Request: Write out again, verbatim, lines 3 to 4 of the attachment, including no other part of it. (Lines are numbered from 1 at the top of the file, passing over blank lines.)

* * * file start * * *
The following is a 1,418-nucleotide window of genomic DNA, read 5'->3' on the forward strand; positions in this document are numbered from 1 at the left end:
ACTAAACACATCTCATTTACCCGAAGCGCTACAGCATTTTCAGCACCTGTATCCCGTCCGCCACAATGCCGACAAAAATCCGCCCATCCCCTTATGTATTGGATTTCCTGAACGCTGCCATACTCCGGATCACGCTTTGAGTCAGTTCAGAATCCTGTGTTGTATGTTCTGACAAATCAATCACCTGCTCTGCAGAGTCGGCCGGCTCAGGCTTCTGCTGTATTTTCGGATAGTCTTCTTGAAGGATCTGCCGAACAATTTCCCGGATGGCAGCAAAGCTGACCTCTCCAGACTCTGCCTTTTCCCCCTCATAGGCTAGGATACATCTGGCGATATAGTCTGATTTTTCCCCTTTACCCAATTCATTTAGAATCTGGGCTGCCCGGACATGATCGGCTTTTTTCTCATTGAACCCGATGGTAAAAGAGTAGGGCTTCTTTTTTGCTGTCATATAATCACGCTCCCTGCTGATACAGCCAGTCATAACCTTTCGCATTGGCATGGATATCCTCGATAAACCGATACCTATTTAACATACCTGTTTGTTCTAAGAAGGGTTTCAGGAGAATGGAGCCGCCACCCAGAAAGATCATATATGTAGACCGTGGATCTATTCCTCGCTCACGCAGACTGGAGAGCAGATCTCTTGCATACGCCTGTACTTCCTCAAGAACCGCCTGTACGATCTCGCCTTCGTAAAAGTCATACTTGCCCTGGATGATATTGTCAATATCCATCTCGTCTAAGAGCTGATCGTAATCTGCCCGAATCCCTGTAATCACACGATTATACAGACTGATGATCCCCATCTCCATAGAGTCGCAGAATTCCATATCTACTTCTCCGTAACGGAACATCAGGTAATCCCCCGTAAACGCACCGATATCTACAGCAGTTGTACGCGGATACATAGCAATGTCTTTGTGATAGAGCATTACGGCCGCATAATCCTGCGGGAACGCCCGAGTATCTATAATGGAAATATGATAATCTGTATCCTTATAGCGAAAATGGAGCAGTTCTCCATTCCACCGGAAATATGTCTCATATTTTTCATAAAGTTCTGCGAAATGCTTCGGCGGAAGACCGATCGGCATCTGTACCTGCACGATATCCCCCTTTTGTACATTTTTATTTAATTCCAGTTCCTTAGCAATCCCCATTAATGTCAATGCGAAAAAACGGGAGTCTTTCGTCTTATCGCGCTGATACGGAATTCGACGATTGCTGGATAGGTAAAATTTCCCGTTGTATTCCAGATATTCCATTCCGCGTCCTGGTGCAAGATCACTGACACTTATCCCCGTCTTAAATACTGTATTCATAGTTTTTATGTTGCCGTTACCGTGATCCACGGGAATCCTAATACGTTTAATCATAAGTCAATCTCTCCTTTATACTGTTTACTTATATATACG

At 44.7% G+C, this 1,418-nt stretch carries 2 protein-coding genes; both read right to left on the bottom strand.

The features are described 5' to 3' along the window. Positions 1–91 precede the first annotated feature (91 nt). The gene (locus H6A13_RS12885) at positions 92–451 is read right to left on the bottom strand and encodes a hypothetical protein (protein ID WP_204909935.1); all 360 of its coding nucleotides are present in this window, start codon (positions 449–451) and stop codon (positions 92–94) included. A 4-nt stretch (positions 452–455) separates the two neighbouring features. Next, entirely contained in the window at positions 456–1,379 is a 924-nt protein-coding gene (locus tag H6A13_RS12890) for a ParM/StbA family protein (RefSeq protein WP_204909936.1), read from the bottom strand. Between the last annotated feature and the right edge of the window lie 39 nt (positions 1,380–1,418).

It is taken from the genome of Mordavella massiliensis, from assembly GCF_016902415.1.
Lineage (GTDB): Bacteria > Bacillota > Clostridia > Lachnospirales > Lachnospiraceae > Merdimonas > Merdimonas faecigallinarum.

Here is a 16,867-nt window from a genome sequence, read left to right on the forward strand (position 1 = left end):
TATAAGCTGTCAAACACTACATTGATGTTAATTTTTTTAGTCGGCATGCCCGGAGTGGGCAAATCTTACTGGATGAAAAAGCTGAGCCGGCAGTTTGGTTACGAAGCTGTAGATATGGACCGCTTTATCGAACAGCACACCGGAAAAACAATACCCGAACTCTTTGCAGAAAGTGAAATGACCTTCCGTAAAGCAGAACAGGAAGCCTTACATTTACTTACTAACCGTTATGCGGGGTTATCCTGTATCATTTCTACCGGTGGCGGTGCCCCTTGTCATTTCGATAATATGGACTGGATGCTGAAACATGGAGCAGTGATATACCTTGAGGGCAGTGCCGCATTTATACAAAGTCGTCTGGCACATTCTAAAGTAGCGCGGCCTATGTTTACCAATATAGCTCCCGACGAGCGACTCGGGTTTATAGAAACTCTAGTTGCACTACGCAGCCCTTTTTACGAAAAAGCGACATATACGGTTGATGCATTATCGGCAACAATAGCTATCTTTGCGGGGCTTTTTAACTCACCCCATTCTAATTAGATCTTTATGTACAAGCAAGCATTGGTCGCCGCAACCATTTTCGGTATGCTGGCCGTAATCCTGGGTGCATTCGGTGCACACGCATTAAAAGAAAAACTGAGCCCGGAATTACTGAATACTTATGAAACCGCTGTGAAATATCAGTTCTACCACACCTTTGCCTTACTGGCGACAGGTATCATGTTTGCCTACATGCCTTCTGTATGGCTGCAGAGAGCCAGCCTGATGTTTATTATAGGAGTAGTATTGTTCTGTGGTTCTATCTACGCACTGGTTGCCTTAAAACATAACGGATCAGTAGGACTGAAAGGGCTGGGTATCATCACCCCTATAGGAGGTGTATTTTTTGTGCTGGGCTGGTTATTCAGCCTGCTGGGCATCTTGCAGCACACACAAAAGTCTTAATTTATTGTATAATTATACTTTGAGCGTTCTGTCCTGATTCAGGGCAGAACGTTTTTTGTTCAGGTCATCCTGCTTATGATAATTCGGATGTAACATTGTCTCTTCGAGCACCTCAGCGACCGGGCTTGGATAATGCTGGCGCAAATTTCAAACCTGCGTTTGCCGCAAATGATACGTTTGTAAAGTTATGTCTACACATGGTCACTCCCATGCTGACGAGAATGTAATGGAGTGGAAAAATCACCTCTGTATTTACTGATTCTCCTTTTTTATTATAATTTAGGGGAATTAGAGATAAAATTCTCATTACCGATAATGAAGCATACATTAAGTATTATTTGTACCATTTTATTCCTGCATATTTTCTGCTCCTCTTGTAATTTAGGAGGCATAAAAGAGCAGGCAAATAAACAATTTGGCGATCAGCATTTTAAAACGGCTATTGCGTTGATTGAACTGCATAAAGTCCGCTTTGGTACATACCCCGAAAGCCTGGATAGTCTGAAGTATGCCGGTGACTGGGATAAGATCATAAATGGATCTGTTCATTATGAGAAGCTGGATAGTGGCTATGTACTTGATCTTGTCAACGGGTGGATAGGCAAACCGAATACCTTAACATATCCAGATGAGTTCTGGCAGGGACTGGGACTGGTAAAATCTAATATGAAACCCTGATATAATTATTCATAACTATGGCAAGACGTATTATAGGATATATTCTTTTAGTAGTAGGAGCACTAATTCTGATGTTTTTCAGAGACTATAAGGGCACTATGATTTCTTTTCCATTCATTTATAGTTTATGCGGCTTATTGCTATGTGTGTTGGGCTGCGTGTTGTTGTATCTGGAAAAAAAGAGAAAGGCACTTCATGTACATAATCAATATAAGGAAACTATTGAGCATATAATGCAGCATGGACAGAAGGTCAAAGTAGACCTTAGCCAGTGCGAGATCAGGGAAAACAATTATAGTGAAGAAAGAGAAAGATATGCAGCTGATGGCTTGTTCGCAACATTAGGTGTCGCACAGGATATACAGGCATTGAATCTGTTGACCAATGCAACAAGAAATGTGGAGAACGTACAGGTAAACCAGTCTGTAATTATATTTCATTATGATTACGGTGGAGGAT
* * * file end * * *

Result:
At 44.7% G+C, this 1,418-nt stretch carries 2 protein-coding genes; both read right to left on the bottom strand.

The features are described 5' to 3' along the window. Positions 1–91 precede the first annotated feature (91 nt). The gene (locus H6A13_RS12885) at positions 92–451 is read right to left on the bottom strand and encodes a hypothetical protein (protein ID WP_204909935.1); all 360 of its coding nucleotides are present in this window, start codon (positions 449–451) and stop codon (positions 92–94) included. A 4-nt stretch (positions 452–455) separates the two neighbouring features. Next, entirely contained in the window at positions 456–1,379 is a 924-nt protein-coding gene (locus tag H6A13_RS12890) for a ParM/StbA family protein (RefSeq protein WP_204909936.1), read from the bottom strand. Between the last annotated feature and the right edge of the window lie 39 nt (positions 1,380–1,418).